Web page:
[15:17:00] <mnot> "Error: audio track closed"
[15:17:00] <Eric Rescorla_web_617> Andrew: that's not at all obvious. Indeed, it might make it worse
[15:17:14] <> Andrew: discovery does not decrease risk of collusion when the target
has a veto over what (even discovered) proxy is allowable.
[15:17:25] <sftcd> @andrew: I agree with ekr that discovery may not help
[15:17:27] <Andrew Campling_web_180> @Chris it may not eliminate it but it should reduce it (unless all proxies are colluding!)
[15:17:32] <Lucas Pardue_web_946> if constraining, how much difference would this end up being to CoAP?
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[15:17:51] <Eric Rescorla_web_617> No, I don't think it's obvious it will reduce it
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[15:18:01] <npd> how much overhead is there, if it takes ten different keys rather than ten requests/responses?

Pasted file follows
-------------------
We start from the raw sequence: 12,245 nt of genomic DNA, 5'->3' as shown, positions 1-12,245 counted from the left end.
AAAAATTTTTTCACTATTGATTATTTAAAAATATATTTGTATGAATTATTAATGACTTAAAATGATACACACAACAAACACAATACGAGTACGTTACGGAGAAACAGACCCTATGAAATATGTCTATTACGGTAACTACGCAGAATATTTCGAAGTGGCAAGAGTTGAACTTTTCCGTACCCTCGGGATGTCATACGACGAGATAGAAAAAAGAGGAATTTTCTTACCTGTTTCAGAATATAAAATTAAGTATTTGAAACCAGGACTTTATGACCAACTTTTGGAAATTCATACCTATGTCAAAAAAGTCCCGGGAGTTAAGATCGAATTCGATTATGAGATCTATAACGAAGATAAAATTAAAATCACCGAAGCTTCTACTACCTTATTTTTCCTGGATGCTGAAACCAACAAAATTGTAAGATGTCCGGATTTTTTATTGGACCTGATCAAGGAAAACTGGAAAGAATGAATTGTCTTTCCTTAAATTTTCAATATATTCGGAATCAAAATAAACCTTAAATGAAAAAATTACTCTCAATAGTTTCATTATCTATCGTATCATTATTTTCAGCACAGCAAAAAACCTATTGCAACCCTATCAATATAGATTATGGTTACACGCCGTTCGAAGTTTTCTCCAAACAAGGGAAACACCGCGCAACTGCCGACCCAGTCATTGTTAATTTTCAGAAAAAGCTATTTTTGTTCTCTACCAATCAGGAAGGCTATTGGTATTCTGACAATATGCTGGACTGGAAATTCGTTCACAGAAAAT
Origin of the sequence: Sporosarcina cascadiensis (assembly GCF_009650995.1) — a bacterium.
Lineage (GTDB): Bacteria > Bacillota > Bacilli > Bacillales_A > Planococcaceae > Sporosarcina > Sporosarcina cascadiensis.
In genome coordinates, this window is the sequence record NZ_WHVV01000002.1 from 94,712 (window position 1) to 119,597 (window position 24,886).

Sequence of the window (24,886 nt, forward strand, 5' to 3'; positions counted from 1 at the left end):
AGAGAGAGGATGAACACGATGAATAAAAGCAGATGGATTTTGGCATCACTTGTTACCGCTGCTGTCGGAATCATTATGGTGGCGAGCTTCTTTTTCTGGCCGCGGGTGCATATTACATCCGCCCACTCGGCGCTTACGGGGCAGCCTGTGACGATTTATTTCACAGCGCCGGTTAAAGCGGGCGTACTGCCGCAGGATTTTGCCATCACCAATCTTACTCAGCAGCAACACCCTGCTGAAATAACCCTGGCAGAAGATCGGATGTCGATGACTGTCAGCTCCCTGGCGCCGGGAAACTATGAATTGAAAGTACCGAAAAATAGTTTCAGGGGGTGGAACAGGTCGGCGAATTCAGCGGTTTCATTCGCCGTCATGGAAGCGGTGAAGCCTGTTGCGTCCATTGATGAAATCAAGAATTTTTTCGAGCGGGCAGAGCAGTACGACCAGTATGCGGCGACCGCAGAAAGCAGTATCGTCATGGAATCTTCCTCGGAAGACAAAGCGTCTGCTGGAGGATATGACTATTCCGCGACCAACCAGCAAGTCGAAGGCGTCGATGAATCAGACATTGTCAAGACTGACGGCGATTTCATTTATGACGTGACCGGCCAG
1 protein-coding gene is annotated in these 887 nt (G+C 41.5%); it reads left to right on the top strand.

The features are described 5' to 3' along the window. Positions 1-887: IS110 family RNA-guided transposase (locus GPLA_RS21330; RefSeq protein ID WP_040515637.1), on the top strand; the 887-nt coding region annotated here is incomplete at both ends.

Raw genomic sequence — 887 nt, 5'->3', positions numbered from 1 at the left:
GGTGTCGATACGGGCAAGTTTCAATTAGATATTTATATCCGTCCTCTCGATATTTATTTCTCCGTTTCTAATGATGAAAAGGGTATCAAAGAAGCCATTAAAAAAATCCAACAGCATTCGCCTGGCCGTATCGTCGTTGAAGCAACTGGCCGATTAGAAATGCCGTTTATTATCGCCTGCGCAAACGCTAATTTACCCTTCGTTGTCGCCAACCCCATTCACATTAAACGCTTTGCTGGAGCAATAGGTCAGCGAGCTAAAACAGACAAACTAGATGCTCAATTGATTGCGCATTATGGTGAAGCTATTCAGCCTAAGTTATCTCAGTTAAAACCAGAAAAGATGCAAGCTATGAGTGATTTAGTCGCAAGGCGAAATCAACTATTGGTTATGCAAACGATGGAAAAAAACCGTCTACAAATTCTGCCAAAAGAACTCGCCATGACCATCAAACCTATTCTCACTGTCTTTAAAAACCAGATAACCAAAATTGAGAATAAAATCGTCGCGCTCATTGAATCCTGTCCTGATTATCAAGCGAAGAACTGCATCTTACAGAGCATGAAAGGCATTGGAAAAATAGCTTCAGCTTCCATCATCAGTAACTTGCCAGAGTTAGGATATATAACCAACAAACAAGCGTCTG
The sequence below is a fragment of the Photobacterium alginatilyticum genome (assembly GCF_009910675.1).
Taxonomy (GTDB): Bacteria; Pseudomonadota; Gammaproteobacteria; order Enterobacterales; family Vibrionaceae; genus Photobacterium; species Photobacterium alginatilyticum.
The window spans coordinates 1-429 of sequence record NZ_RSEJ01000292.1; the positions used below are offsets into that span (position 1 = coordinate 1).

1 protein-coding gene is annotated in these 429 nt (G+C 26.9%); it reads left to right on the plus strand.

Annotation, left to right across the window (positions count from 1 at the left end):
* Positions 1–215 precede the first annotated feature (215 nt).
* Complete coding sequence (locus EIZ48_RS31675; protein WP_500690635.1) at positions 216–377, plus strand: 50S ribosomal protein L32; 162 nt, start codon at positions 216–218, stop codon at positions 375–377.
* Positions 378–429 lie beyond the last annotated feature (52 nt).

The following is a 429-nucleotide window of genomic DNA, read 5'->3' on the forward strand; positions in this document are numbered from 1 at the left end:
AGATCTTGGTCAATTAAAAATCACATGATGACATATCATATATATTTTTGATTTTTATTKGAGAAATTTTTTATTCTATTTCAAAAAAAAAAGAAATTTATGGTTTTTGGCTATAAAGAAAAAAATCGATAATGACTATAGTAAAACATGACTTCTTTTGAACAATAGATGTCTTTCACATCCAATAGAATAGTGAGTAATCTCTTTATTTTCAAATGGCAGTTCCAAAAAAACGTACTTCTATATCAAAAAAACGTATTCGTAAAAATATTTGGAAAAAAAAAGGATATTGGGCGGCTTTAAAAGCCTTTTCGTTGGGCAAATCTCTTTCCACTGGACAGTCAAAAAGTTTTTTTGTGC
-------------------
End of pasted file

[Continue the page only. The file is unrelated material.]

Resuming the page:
[15:18:03] <Eric Rescorla_web_617> Without a design, it's just speculation
[15:18:05] <Tommy Pauly_web_912> No, discovery won't necessarily help. Discovery can include more "sketchy" proxies that are less well understood.
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[15:18:16] <Christopher Patton_web_680> +1 Richard
[15:18:28] <mnot> trying firefox, seems to work
[15:19:06] <> Like, I am modeling this as the set of useful proxies is the
intersection between ones the client trusts to not collude and the
ones the server trusts to not DoS.
If that intersection is empty, you either fall back to direct
connection as currently done, or you just don't get service.